Meanwhile, prior to the return of the warrant, Alfredo S. Gloria, respondent's consultant, conferred with the Commissioner of Customs, herein petitioner, concerning respondent's shipment. As a result of the conference, Gloria sent petitioner a letter dated March 16, 1994,6 attaching therewith the required Import Entry document covering the shipment and two checks, one for the amount of
P5,000,000.00 and another for P4,944,864.00 representing the full payment of the duties and taxes due.
On March 17, 1994, petitioner instructed its Special Assistant, Atty. Aaron Redubla, to accept the payment and to process the release of the shipment to respondent.7 Accordingly, Atty. Redubla made a notation8 on Gloria's letter that "per instruction," the shipment is "for further processing and release upon payment of taxes and duties."9 Atty. Redubla then went to the Office of District Customs Collector Oscar Brillo and the Cash Division to implement petitioner's instruction.10 In turn, District Collector Brillo scribbled a note on Gloria's letter ordering the processing of respondent's payment.11 That same day (March 17, 1994), respondent's checks were duly received by the Bureau of Customs of Manila per Official Receipts Nos. 45981887 and 46051162.12
Notwithstanding the Bureau of Customs' acceptance of respondent's full payment of duties and taxes, District Collector Brillo still proceeded with the seizure and forfeiture proceedings. On August 3, 1994, he rendered a Decision13 holding that "a violation of Section 2530 (f) and (l) - 3, 4 and 5 of the Tariff and Customs Code14 was committed from the time the shipment was discharged from the vessel and taken to the warehouse of the consignee without legal documentation as required by laws and regulations for the same and without payment of duties and taxes due thereon."15 Thus, the shipment was ordered "forfeited in favor of the Government, to be disposed of in the manner provided by law." The dispositive portion of the Decision reads:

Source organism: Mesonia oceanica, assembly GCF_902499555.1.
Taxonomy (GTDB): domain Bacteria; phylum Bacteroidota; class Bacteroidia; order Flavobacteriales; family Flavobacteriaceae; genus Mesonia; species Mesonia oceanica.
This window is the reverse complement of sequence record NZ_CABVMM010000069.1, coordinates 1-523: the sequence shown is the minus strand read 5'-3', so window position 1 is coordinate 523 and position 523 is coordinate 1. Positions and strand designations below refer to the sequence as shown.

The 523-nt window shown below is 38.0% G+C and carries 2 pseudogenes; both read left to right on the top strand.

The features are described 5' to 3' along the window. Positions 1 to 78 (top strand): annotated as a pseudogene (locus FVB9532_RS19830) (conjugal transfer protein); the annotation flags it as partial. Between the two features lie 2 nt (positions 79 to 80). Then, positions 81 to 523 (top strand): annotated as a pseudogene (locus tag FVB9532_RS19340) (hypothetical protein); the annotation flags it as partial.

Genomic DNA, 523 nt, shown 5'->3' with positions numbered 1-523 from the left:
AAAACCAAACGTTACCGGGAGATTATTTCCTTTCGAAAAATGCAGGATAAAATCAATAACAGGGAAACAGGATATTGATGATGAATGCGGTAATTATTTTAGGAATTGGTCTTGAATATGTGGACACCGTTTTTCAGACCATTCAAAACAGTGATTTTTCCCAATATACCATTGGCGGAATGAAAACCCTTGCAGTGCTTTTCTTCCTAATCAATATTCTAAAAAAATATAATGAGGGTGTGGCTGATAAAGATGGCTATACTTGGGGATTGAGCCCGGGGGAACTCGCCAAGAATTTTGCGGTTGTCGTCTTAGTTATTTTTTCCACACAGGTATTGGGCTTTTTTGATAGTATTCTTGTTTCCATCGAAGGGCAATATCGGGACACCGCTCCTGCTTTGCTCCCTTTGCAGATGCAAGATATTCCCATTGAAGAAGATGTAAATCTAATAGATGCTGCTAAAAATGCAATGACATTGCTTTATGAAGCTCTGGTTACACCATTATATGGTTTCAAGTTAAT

"WHEREFORE, it is hereby ordered and decreed that the shipment of 11,985 pieces of secondary steel billets subject of this seizure case be, as it is hereby, FORFEITED in favor of the Government, to be disposed of in the manner provided for by law.
Let copies of this Decision be furnished all parties and offices concerned for their information and guidance.
Respondent appealed to the Office of petitioner Commissioner of Customs, docketed as Customs Case No. 94-09. On September 8, 1994, Deputy Commissioner Licerio C. Evangelista, "by authority of the Commissioner of Customs," rendered a Decision16 affirming the District Collector's Decision. Respondent's motion for reconsideration was likewise denied.
Aggrieved, respondent filed with the Court of Tax Appeals (CTA) a Petition for Review , docketed as C.T.A. Case No. 5160. In its Decision17 dated April 8, 1997, the CTA reversed and set aside petitioner's Decision. The CTA ruled that petitioner erred in ordering the seizure of the shipment because (1) at the time the shipment was transported to respondent's warehouse in Apalit, Pampanga, the same was "not released" from the Customs' custody "but was merely transferred or discharged under continuous customs guarding;" and (2) after respondent had fully paid the customs duties and taxes due on the shipment, the same should have been released by petitioner to respondent. The dispositive portion of the CTA Decision reads: